[Marxism] V for Vendetta

Suresh borhyaenid at yahoo.com
Mon Apr 3 21:51:32 MDT 2006

I think it’s necessary to make a critical appraisal of
contemporary popular culture, from a Marxist
perspective, including niche products like the graphic
novel or comic book. It’s true that David Walsh may be
overstating the matter when he describes the genre as
“inherently limiting”. Indeed, it’s crucial to look at
art forms in their social context, in relation to
civil society, in which case no means of expression
can be said to embody either timeless flaws or
virtues. So, when Scott McCloud, in his “Understanding
Comics” draws the comparison to cave paintings and
Egyptian bas-relief, he paradoxically undermines his
effort to rehabilitate the genre he works in. Marx

“Let us take, for example, the relation of Greek art,
and that of Shakespeare, to the present time. We know
that Greek mythology is not only the arsenal of Greek
art, but also its basis. Is the conception of nature
and of social relations which underlies Greek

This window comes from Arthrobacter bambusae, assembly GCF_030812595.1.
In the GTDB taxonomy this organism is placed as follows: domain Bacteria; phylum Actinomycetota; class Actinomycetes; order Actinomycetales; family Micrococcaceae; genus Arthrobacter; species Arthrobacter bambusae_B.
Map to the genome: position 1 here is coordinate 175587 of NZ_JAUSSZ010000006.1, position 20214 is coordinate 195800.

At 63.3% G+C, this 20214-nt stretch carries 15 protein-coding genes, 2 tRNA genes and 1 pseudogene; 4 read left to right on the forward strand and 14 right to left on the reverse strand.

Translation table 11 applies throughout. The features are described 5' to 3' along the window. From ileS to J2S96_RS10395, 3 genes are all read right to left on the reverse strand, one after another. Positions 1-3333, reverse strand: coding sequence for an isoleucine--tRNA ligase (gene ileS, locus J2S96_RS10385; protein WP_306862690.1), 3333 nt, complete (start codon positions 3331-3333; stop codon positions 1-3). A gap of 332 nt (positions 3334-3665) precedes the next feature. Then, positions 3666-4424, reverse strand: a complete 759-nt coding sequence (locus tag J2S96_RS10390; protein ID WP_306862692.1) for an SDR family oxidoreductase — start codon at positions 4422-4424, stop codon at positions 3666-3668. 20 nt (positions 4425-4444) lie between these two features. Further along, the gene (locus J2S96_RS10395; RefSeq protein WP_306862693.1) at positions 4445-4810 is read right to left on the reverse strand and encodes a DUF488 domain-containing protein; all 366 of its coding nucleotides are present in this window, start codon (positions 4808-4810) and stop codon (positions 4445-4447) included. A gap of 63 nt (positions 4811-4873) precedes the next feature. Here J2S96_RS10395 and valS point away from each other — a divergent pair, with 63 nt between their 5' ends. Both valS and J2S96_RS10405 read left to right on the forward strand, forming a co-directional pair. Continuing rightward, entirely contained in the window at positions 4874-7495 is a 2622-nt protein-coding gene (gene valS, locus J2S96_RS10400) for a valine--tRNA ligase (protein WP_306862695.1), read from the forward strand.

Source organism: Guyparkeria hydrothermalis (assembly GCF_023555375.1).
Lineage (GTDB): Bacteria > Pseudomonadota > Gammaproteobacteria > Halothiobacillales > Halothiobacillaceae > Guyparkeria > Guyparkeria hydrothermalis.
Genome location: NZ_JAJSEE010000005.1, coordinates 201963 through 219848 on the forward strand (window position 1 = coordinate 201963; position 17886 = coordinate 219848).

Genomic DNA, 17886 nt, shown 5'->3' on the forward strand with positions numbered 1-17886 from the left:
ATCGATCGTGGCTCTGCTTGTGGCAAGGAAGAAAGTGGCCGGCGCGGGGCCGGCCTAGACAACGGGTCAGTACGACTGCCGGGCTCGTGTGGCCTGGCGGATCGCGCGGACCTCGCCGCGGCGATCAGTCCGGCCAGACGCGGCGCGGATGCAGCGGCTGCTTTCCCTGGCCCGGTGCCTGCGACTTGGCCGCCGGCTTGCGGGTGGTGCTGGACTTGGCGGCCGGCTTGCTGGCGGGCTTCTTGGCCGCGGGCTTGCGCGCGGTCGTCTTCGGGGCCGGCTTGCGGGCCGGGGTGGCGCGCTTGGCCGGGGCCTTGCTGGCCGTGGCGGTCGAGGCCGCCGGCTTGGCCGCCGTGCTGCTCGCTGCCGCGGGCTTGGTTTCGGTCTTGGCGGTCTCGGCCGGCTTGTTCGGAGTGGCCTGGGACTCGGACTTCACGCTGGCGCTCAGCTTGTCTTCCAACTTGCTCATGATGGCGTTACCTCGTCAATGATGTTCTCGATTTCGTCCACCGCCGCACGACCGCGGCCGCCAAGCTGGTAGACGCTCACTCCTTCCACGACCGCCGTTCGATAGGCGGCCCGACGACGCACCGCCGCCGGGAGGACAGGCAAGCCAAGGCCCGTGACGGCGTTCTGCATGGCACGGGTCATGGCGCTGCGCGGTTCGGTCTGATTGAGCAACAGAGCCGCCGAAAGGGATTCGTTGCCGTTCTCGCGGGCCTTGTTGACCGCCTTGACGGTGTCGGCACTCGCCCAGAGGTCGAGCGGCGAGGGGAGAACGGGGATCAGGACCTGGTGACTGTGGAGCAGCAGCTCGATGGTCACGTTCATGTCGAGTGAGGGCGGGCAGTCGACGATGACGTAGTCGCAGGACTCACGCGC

imagination and therefore Greek (art) possible when
there are self-acting mules, railways, locomotives and
electric telegraphs? What is a Vulcan compared with
Roberts and Co., Jupiter compared with the lightning
conductor, and Hermes compared with the Credit
Mobilier? All mythology subdues, controls and fashions
the forces of nature in the imagination and through
imagination; it disappears therefore when real control
over these forces is established.”

Thus, it could be argued that the attempt to
manufacture a new mythology, whether in the original
Action Comics of the 30’s or in the Vertigo comics
like the Sandman series of the 90’s, will necessarily
fail, but because of external limitations and not
those internal or inherent to the form itself. Instead
we’re left with the ephemeral stimulants that
substitute for culture in our commodified age. 

As a film, V for Vendetta is simply a mediocre
representative of the second or third wave of
blockbuster Hollywood films that began in the 70’s
with Spielberg and Lucas on the one hand and Coppola
and Scorsese on the other. With the deflation of 60’s
era idealism came the inflation of movie budgets and
the growing dependency of the increasingly
consolidated industry on the next big hit. The current
fad of comic book movies and CGI cartoons is the sad